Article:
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Although the original release of Test Base focused on desktop applications and Windows computers, as these are the biggest problem for IT departments, Latest updates added support for Windows Server, both 2016 and 2019. Working with server operating systems is like working with desktop publications; all you have to do is select the appropriate operating system version and run the same tests as on your desktop. Server tests do not currently support preview versions of the operating system, so all you need to do is make sure your applications run on current Windows Server entry-level releases. It’s not such a big problem for server applications, as most of them run on long-running support releases, and the next big release of Windows Server is still a long way off. If the application runs on both the client and the server, you can test the same package on both.

You are not limited to testing against Windows. Test Base also lets you test against Office releases, so you can make sure that the code doesn’t interfere with users’ productivity tools or that integrations continue to work after Office updates.

Analysis of results and planning of implementation

Score are available in the Insight section of the Test Base portal. You can familiarize yourself with specific tests and even see all the processes that were running during the test. Not every bug is in your code – it can be a bug in a related application or in Windows. You can even compare a basic, well-known and good version with various Windows updates to help you track down performance issues and crashes.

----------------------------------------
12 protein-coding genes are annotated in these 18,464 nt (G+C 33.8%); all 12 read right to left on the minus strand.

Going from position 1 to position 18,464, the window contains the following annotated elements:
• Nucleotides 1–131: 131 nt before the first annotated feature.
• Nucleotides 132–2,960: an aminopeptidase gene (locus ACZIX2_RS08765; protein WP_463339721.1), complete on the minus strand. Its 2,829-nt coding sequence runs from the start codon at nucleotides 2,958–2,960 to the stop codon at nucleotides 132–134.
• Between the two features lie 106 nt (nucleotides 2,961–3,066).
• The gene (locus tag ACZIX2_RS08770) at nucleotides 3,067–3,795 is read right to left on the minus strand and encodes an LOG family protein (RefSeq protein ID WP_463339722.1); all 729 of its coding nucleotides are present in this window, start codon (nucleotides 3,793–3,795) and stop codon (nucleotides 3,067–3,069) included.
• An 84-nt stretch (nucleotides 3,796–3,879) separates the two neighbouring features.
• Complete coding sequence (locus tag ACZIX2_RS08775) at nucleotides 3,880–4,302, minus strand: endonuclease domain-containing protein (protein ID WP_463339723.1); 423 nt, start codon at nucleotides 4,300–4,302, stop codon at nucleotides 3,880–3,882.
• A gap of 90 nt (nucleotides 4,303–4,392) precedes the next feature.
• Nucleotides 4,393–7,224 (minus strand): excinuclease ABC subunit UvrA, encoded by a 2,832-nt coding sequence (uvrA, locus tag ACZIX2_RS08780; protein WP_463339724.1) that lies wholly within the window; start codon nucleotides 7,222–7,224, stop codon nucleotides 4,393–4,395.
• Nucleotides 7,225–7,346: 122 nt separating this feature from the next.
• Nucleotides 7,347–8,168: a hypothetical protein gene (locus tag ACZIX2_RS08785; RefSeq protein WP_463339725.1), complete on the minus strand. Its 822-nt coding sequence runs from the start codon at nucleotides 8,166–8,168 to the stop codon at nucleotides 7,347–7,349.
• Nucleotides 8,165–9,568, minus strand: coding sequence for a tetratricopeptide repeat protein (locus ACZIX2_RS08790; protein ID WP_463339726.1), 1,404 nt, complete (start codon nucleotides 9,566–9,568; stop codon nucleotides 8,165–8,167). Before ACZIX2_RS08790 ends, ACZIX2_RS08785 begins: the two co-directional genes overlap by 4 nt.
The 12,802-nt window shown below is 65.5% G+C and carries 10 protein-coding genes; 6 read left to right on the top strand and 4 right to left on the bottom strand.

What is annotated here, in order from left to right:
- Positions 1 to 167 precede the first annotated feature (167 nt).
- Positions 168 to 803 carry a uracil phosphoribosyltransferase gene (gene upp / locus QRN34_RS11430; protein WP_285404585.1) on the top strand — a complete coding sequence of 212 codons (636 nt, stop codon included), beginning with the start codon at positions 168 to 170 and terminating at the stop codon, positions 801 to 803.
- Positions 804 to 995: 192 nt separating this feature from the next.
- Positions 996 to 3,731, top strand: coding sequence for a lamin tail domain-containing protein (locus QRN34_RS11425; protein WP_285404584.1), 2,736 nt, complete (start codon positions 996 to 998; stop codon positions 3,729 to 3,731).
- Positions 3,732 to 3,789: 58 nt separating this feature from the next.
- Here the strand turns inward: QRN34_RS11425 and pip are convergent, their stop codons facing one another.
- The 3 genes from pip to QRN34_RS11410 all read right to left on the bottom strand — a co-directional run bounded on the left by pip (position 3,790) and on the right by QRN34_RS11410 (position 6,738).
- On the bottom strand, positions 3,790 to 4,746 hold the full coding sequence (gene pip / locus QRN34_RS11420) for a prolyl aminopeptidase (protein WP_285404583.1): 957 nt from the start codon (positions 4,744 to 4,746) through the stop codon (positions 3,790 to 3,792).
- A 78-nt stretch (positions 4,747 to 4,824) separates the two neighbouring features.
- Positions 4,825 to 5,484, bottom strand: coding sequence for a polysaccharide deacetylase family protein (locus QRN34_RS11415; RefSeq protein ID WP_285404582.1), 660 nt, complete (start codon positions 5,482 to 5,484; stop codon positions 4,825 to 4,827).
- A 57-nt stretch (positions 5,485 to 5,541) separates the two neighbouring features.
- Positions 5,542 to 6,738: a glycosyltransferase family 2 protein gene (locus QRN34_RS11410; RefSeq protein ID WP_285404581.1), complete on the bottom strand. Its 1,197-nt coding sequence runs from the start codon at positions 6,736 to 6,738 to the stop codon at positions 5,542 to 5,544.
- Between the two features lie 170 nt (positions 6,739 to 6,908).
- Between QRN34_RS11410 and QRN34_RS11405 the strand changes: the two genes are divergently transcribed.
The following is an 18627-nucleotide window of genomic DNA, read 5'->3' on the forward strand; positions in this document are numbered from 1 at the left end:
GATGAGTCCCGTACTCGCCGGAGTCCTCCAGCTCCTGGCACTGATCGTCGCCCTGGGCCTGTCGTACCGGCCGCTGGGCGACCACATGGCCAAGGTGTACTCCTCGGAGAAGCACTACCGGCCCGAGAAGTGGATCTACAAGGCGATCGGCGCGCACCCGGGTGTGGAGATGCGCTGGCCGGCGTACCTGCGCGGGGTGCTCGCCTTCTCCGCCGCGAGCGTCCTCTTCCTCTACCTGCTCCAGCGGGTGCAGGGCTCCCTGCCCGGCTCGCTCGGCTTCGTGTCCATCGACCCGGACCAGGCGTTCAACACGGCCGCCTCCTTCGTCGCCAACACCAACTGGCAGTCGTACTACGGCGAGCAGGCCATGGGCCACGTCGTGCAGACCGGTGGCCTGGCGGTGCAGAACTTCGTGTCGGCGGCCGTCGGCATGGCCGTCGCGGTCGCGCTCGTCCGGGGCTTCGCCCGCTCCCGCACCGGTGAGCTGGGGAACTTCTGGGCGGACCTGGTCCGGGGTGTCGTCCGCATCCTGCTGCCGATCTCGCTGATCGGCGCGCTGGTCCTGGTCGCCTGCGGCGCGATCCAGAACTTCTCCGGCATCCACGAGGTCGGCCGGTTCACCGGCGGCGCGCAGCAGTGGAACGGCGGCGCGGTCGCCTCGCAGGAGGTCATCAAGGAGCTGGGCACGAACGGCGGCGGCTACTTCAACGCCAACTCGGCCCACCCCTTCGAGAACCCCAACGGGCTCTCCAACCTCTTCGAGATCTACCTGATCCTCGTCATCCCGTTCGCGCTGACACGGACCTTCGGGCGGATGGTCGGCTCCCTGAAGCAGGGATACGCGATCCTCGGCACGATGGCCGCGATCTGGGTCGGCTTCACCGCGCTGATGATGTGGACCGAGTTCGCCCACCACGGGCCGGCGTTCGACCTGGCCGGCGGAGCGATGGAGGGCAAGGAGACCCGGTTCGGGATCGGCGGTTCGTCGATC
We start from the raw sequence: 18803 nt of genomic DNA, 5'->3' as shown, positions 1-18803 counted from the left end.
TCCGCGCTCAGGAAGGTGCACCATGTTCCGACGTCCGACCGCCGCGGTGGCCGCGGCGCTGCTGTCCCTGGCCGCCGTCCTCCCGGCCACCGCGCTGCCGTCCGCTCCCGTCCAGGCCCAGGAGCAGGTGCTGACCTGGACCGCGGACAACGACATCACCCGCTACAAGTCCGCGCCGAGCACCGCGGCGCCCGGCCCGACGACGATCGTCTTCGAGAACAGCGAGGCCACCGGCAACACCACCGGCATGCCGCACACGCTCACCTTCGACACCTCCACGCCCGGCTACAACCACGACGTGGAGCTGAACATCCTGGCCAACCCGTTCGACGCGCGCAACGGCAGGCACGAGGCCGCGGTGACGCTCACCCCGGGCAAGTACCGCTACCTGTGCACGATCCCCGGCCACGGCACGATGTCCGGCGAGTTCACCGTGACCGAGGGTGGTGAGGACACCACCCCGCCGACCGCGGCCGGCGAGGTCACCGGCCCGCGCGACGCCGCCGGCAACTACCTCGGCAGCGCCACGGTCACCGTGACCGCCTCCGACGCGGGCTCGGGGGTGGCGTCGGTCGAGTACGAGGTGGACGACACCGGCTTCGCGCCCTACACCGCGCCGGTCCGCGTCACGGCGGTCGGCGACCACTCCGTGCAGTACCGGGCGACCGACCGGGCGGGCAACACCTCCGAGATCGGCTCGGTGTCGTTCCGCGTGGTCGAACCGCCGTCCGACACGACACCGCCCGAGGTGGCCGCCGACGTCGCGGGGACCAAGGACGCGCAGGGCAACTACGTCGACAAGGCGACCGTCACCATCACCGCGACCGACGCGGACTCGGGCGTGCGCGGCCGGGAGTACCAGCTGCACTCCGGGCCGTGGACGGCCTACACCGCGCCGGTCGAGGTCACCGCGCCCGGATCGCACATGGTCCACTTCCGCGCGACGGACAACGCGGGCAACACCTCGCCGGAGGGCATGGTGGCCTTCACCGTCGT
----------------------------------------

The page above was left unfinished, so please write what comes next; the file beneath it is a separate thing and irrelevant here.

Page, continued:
The plan is to make Test Base part of Microsoft Endpoint Manager by including it in the Microsoft Security Toolkit. So far, however, the process is limited to what Microsoft calls ‘critical third-party software vendors’. These include anti-virus and other security tools, as well as applications that have a large audience and where problems can have a serious impact on both the vendor and all sites that use the code. Although this preview is closed, there is an interesting option for IT professionals who have the option to nominate their software vendor for the preview. This allows you to test your critical applications.

It is possible to integrate Test Base with Azure DevOps, so you can incorporate tests as part of a building pipe, automate operations, and ensure that all code releases pass the test. The results can be exported to external tools such as Power BI, so you can build them into the Deployment Dashboard, highlighting issues and follow-up fixes. Microsoft is adding API-based access to the service to facilitate integration with CI / CD pipelines and DevOps tools, giving you more automation options.

When the service is deployed to a wider audience as part of Microsoft 365, you should be able to use it alongside other validation and testing tools as part of the application deployment workflow. If you have a way to automatically track problems before releasing app or Windows updates, users will remain satisfied and less stressed.